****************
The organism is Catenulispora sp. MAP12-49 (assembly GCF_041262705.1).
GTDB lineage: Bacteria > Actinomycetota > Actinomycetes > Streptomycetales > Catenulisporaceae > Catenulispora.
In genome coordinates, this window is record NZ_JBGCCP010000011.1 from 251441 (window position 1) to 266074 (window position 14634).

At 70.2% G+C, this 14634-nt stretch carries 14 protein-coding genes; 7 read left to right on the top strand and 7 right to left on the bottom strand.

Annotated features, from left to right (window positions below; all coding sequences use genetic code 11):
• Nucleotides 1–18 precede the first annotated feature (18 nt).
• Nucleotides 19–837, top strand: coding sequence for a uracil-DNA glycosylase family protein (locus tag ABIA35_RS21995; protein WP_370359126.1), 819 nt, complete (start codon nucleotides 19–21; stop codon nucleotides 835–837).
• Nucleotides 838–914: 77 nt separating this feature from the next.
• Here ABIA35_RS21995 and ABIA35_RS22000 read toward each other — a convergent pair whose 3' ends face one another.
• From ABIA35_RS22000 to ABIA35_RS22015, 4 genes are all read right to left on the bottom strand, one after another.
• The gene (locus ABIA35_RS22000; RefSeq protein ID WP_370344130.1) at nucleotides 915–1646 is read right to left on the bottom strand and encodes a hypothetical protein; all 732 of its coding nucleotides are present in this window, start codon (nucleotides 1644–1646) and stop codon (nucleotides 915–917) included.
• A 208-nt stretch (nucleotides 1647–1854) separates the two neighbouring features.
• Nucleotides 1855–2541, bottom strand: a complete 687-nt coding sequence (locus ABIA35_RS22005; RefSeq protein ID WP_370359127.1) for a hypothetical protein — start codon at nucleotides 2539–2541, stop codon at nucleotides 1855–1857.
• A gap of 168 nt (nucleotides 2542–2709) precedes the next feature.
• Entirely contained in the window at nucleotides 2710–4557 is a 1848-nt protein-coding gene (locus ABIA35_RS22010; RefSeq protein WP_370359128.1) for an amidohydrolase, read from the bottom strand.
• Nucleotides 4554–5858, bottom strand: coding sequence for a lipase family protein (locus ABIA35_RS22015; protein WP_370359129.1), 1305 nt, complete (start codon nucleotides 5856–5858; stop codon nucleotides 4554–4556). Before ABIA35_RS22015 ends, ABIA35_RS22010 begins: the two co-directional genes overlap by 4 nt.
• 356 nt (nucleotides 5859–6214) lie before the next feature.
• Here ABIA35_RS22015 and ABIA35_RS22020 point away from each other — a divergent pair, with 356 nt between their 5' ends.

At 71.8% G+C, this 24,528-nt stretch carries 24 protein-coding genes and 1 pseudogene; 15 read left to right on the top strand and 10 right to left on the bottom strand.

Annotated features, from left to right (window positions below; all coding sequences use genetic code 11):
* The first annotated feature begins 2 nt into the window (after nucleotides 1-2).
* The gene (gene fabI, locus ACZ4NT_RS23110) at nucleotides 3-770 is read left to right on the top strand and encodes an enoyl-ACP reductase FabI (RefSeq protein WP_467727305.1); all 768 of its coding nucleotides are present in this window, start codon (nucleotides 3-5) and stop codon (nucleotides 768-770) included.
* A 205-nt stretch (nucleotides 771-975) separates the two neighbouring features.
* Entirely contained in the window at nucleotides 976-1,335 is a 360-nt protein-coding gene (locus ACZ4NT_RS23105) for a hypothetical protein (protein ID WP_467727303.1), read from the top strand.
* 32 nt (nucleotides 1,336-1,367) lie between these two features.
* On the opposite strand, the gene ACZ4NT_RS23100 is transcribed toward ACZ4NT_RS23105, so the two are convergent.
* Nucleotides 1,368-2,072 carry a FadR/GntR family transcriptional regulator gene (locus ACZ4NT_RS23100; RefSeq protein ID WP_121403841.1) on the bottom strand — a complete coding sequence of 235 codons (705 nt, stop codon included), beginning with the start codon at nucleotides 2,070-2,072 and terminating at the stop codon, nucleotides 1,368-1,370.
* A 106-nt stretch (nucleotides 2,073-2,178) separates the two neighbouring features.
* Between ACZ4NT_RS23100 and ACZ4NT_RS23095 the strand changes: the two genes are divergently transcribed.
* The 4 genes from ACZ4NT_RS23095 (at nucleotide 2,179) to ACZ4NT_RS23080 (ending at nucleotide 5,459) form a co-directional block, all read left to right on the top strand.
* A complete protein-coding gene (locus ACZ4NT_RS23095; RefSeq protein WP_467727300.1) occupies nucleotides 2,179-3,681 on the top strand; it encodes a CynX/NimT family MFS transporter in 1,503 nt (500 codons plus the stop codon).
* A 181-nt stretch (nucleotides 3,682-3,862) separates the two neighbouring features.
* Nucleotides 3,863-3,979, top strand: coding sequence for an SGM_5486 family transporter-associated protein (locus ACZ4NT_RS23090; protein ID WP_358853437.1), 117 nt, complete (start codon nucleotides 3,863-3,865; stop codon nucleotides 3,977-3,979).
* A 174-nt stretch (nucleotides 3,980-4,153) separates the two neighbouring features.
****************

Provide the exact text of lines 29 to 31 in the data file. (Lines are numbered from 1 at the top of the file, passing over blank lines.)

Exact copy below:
* Between ACZ4NT_RS23100 and ACZ4NT_RS23095 the strand changes: the two genes are divergently transcribed.
* The 4 genes from ACZ4NT_RS23095 (at nucleotide 2,179) to ACZ4NT_RS23080 (ending at nucleotide 5,459) form a co-directional block, all read left to right on the top strand.
* A complete protein-coding gene (locus ACZ4NT_RS23095; RefSeq protein WP_467727300.1) occupies nucleotides 2,179-3,681 on the top strand; it encodes a CynX/NimT family MFS transporter in 1,503 nt (500 codons plus the stop codon).